One wedding had the most beautiful chocolate covered, several tiered, cake, with artistic waves of chocolate lace and hard worked at decorations. The staff had very considerately put it out of view in a separate room before the grand reveal. It must have been hugely expensive, and they didn’t want to risk anything.

    I suddenly realised that the volume had dropped and the running around ceased – a sure sign to anyone with kids that something is up!

    I tracked the silence to an opened door to the cake room…..just in time to photograph the children snapping off huge chunks and stuffing it down! (Never miss a key memory me!) The cake looked ruined! One look at my less than welcoming expression and they absolutely legged it – leaving me with the crumbly evidence! I realised that if I got the caterers to move the cake around on it’s base, most of the damage would be hidden from view.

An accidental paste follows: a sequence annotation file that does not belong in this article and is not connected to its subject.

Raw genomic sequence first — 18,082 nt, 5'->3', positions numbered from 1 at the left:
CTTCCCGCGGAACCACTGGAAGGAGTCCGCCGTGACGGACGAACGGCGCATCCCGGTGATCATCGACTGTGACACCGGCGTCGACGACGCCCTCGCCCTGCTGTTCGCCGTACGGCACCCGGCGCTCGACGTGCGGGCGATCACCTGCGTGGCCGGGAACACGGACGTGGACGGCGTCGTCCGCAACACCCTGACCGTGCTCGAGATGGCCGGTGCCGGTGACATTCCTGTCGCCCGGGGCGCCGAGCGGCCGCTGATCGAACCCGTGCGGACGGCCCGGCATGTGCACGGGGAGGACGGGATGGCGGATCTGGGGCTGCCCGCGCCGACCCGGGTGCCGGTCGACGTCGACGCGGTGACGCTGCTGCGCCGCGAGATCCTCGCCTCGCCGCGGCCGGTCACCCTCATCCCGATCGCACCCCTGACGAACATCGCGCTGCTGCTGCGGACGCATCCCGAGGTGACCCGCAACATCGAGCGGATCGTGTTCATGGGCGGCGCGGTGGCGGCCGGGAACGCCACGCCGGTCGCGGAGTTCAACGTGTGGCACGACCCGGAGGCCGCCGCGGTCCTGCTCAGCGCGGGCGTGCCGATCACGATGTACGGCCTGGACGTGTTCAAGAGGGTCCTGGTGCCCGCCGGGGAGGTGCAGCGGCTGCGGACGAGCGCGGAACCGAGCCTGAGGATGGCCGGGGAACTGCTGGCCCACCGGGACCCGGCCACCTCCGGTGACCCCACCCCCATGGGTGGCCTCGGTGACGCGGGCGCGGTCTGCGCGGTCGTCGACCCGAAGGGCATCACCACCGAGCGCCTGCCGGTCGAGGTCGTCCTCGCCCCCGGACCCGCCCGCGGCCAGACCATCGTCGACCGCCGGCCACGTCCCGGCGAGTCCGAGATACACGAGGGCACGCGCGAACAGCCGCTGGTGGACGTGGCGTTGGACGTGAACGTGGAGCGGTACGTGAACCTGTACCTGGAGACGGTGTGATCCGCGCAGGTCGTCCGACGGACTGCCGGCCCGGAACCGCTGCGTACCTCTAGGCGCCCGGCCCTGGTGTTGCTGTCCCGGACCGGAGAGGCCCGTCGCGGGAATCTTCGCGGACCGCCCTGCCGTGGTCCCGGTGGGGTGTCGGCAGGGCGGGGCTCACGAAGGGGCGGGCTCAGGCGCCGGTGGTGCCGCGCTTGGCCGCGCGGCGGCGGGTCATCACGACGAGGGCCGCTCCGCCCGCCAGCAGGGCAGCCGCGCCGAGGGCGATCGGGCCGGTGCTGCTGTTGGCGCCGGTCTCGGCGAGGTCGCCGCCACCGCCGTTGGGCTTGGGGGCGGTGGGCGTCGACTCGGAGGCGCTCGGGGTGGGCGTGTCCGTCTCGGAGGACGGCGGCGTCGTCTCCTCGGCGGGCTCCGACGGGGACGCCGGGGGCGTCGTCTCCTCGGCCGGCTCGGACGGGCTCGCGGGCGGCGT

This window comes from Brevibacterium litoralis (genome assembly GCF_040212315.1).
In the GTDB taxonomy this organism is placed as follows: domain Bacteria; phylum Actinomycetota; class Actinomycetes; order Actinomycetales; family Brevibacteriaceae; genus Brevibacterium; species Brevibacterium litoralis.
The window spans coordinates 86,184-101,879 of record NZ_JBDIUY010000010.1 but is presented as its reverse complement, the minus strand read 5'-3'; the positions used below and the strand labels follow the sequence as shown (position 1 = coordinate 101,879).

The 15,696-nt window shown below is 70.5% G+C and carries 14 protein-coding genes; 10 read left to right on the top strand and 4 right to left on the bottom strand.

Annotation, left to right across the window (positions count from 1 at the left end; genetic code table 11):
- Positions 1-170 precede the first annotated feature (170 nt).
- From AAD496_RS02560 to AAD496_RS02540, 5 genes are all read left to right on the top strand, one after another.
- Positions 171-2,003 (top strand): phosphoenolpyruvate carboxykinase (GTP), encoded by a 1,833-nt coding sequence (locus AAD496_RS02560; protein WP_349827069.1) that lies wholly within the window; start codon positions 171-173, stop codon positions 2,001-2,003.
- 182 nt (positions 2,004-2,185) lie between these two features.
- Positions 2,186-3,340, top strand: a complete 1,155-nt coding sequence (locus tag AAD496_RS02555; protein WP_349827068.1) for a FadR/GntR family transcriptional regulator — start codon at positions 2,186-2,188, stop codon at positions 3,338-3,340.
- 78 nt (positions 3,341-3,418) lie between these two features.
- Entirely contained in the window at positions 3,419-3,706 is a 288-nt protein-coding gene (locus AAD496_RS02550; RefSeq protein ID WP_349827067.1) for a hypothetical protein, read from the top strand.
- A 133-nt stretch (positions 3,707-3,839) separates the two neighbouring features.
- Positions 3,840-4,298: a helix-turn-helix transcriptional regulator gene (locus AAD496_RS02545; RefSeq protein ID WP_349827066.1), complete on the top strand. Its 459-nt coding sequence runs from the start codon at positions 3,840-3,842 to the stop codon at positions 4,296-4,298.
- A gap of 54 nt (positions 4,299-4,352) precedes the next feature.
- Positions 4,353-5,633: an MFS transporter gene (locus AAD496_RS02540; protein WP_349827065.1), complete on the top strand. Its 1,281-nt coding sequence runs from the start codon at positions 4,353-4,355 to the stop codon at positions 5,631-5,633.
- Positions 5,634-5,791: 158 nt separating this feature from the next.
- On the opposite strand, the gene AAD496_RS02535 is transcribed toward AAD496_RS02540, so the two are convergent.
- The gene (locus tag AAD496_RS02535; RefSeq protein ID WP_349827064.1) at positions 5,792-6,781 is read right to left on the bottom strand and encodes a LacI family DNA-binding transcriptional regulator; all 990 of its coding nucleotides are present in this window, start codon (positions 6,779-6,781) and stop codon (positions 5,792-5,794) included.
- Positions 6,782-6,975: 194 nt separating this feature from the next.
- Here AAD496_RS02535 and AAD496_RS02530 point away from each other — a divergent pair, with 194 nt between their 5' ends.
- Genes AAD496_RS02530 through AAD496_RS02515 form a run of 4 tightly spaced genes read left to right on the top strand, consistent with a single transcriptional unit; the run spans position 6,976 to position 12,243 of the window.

I don’t believe the couple ever noticed and the cake cutting photographs were taken at just the angle to hide the missing confectionary.
    So really, my message on having children at weddings is that if you are really bent on wedding perfection, everything in place and will get upset if something is doesn’t go exactly to plan, don’t have children. They will play, they will run about, they will make noise and given half the chance, sample what they shouldn’t! In their defence, they’ll also really add to the atmosphere, get the dancing started and will be the subject of many an “aaaah!” photograph.

  8. Wendi

    My husband and I got married this past June. Being closer to 50 than not, most of our family and friends have children of all ages. Neither of us has children, but we love kids and our 11 nieces and nephews mean the world to us. They were the only children we invited. The decision was made for financial reasons. We did let a couple of friends know this ahead of time. No one questioned our decision. No one complained. Some did comment that they were very excited to have a “date night.”